That feast looks epic, and pretty good too. Hot pot is something I have never tried and need to remedy as soon as possible. I always looked longingly at Bar Shu, but am now realising there are many others to try out.

  2. Gworm - you've got to try Chinese hot pot or one of its close relatives from Japan or Vietnam. The only thing is though, you have to be in the mood for it as it's a fairly long session at the pot.

    I can only pick out a few characters in Chinese and without the translation, I would've been screwed! I can speak Cantonese and bad Mandarin so that does help when ordering in Chinese restaurants.

    BTW, my out of Zone 1 movements are pretty random and I am concerned that you're trying to detect a pattern. Are you sure, you're not actually 'The Grub Mole'?

  3. Hurrah, I'd been looking forward to this post :) A nice reminder of a lovely evening.

  4. Ahhh, I missed the bit about the translation, i thought you were an expert Cantonese/mandarin reader as well as speaker - speaking the language must be very useful though.

    And as for patterns - why they're every where - Hawksmoor's churches, Balzagette's sewers and Mr Noodle's movements...

    Actually, that just sounded a bit wrong...

  5. Kake - thanks again for the tip. I'd have never discovered this place without your local knowledge.

    Gworm - speaking the lingo does help with my fave phrase being "so tell me about your specials". My next post takes me to Hammersmith, in case you're wondering!

  6. This is what we need right now.. cold and wet.
    Thanks to the mainland Chinese there are quite a few good hot pot restaurants here in Melb now!

  7. 3HT - hot pot is the new rock 'n' roll. Well perhaps not but good to see that Melb has its fair share of hot pot eateries.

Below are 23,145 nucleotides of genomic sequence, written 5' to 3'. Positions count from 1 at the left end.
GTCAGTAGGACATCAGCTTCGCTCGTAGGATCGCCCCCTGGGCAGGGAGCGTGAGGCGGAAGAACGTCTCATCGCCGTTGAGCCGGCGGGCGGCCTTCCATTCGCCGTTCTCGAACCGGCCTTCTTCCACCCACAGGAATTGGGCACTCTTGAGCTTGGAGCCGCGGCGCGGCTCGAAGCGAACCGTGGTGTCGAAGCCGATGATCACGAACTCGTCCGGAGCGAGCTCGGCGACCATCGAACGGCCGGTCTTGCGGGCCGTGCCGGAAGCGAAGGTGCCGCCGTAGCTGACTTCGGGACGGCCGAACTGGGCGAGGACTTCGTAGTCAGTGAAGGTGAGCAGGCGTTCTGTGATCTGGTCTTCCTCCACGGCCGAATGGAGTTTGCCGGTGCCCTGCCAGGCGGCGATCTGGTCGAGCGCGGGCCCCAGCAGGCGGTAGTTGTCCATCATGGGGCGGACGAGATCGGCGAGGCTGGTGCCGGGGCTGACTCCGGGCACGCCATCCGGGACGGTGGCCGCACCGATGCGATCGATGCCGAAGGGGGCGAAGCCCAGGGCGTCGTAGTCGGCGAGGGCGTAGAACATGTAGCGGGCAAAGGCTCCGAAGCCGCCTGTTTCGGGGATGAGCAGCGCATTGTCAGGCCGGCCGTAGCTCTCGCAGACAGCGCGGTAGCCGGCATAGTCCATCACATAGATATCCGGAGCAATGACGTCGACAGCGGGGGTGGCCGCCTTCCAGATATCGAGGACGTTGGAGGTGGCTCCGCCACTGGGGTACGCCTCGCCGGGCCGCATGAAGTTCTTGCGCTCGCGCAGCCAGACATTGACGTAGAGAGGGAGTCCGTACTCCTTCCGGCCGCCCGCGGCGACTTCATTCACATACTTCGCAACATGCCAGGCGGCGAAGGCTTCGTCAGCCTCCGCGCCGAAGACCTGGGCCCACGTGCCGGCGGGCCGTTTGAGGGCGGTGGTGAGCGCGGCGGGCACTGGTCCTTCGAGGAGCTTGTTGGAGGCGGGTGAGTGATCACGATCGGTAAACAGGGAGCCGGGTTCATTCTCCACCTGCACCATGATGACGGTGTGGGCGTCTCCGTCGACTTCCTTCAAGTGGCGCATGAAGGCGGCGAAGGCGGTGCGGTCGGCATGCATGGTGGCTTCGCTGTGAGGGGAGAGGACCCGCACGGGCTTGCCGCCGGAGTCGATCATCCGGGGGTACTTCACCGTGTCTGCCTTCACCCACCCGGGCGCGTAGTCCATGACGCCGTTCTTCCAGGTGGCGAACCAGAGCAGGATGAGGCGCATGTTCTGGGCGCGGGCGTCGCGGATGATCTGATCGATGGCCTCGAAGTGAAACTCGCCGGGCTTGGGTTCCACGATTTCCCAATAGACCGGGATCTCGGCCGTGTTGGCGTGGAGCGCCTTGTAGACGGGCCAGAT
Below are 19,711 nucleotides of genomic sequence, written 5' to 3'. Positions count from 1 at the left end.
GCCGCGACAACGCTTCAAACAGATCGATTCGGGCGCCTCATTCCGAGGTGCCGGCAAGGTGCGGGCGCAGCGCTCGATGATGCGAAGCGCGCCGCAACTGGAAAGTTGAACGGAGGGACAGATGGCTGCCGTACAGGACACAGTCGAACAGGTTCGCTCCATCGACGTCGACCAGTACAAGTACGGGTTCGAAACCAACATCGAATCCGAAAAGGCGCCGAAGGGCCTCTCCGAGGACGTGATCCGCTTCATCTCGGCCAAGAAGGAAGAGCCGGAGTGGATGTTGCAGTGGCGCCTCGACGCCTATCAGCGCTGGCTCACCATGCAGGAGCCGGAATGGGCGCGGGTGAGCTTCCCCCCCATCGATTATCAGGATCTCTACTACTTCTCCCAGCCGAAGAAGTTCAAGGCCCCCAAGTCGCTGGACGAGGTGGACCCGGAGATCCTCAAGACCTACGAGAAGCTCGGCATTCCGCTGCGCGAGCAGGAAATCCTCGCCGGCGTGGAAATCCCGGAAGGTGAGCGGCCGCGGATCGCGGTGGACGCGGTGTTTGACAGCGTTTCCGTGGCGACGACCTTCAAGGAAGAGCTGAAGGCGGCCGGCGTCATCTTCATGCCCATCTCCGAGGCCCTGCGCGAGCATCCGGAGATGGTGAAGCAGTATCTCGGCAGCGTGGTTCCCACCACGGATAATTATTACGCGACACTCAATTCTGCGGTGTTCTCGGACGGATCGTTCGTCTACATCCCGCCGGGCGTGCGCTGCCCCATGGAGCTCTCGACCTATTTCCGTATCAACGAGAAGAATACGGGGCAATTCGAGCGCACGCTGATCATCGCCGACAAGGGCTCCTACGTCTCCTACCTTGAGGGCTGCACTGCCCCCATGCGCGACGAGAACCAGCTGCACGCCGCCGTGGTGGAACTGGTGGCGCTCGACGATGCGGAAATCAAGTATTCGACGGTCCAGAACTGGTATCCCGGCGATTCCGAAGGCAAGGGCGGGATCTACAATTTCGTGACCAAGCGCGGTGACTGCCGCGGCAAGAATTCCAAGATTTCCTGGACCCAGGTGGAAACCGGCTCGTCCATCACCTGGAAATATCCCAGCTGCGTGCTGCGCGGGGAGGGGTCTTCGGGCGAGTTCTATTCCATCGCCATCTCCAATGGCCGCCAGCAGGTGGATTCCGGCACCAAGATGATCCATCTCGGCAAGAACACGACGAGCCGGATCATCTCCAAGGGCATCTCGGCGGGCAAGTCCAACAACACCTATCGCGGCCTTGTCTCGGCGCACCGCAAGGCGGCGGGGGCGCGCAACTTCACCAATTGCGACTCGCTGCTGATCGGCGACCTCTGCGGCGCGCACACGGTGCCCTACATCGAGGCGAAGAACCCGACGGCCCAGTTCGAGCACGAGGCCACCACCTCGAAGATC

I'd also love to see a Cantonese 'daa bin lou' hot pot joint in London as I think it has a better variety of seafood. Does anywhere do the Cantonese 'daa bin lou' in Melb?

  8. The true credit should either go to or — I can't remember which place I saw the mention of it first. I'd walked past several times before that but assumed from the outside that it was a bog-standard fried-rice place!

    Do let us know if you find a Cantonese hotpot place anywhere in London... I love seafood.

  9. Kake - I need to do some investigating but I'm sure there's a few Chinatown places that'll do Canto-style hot pot off menu. And yes, I'll be sure to let you know.

  10. Ah, was really gutted I couldn't make it to this (thanks for the invite Kake!). Glad it was good though - that is a veritable mountain of food!

  11. This is my local - I think I may have been the one bigging it up on, I'd really recommend trying the other stuff on the (mainland) menu, and even dipping into the Cantonese. I've eaten all over London - and Hong Kong, and China, and I really, really rate this place.

    What I like most is that the dishes are different every time, it tastes like homecooking.

    Also Rotherhithe/Surrey Quays has I think the second largest Chinese community in London, so I hope many more open up...